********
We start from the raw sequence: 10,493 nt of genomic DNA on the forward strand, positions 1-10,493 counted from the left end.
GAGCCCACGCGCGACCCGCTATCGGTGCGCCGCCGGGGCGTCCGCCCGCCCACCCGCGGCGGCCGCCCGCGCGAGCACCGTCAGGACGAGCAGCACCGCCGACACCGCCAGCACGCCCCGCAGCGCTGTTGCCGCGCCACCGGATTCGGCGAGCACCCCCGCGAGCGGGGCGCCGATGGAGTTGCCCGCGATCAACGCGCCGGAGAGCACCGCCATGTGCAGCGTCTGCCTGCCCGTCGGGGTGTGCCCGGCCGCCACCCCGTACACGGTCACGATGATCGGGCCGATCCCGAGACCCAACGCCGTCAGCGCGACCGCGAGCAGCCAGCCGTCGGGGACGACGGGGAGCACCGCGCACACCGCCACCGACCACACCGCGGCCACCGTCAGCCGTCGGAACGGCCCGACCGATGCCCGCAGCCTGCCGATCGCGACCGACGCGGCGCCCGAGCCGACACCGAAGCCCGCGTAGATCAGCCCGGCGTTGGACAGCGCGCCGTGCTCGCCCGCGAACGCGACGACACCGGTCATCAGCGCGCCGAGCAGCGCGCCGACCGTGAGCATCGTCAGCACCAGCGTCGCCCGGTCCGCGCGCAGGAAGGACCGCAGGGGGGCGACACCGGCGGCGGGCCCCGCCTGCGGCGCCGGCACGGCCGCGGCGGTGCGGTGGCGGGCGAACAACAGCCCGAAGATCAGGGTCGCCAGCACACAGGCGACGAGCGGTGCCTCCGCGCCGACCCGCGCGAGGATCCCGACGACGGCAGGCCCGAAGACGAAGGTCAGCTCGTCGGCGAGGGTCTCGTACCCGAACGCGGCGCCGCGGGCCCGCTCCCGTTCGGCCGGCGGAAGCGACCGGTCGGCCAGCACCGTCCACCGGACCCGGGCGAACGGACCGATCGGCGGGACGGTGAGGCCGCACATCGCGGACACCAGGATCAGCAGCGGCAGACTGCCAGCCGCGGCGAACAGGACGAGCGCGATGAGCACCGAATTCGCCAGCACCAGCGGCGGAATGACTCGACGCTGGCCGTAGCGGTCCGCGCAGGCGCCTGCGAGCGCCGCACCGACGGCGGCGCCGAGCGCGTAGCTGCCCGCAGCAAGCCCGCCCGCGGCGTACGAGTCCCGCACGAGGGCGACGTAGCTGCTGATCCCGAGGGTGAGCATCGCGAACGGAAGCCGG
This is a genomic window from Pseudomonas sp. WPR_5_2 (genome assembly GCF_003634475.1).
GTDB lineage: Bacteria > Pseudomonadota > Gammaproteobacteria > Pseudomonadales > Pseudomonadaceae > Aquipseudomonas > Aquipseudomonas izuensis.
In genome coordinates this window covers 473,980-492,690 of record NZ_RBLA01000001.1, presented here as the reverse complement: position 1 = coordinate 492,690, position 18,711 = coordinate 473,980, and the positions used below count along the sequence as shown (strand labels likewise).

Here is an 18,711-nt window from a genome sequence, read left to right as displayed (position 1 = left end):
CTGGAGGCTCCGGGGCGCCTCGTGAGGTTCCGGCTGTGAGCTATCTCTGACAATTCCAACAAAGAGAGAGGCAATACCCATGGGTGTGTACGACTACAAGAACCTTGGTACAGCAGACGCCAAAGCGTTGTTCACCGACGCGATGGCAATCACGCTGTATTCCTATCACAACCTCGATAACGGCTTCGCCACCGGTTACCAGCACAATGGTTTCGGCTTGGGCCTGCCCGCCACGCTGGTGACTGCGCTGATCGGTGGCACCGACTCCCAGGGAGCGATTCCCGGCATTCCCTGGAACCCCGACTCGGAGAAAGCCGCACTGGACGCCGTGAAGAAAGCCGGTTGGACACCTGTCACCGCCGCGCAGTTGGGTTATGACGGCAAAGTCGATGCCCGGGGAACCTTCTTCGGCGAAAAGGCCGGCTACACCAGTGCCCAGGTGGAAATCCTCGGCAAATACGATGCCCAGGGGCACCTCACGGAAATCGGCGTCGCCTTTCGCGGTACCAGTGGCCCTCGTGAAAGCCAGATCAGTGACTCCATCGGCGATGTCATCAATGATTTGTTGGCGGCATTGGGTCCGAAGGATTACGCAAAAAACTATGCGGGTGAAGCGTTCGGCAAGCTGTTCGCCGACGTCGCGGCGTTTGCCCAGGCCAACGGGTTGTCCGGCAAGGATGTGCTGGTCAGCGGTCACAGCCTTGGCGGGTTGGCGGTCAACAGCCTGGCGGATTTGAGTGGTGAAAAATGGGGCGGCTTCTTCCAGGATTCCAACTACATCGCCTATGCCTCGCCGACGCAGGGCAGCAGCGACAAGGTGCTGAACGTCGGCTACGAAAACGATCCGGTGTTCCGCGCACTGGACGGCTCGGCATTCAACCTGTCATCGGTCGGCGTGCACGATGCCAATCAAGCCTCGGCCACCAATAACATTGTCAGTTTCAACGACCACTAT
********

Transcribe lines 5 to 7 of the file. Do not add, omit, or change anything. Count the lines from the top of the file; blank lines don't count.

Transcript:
In genome coordinates this window covers 473,980-492,690 of record NZ_RBLA01000001.1, presented here as the reverse complement: position 1 = coordinate 492,690, position 18,711 = coordinate 473,980, and the positions used below count along the sequence as shown (strand labels likewise).

Here is an 18,711-nt window from a genome sequence, read left to right as displayed (position 1 = left end):
CTGGAGGCTCCGGGGCGCCTCGTGAGGTTCCGGCTGTGAGCTATCTCTGACAATTCCAACAAAGAGAGAGGCAATACCCATGGGTGTGTACGACTACAAGAACCTTGGTACAGCAGACGCCAAAGCGTTGTTCACCGACGCGATGGCAATCACGCTGTATTCCTATCACAACCTCGATAACGGCTTCGCCACCGGTTACCAGCACAATGGTTTCGGCTTGGGCCTGCCCGCCACGCTGGTGACTGCGCTGATCGGTGGCACCGACTCCCAGGGAGCGATTCCCGGCATTCCCTGGAACCCCGACTCGGAGAAAGCCGCACTGGACGCCGTGAAGAAAGCCGGTTGGACACCTGTCACCGCCGCGCAGTTGGGTTATGACGGCAAAGTCGATGCCCGGGGAACCTTCTTCGGCGAAAAGGCCGGCTACACCAGTGCCCAGGTGGAAATCCTCGGCAAATACGATGCCCAGGGGCACCTCACGGAAATCGGCGTCGCCTTTCGCGGTACCAGTGGCCCTCGTGAAAGCCAGATCAGTGACTCCATCGGCGATGTCATCAATGATTTGTTGGCGGCATTGGGTCCGAAGGATTACGCAAAAAACTATGCGGGTGAAGCGTTCGGCAAGCTGTTCGCCGACGTCGCGGCGTTTGCCCAGGCCAACGGGTTGTCCGGCAAGGATGTGCTGGTCAGCGGTCACAGCCTTGGCGGGTTGGCGGTCAACAGCCTGGCGGATTTGAGTGGTGAAAAATGGGGCGGCTTCTTCCAGGATTCCAACTACATCGCCTATGCCTCGCCGACGCAGGGCAGCAGCGACAAGGTGCTGAACGTCGGCTACGAAAACGATCCGGTGTTCCGCGCACTGGACGGCTCGGCATTCAACCTGTCATCGGTCGGCGTGCACGATGCCAATCAAGCCTCGGCCACCAATAACATTGTCAGTTTCAACGACCACTAT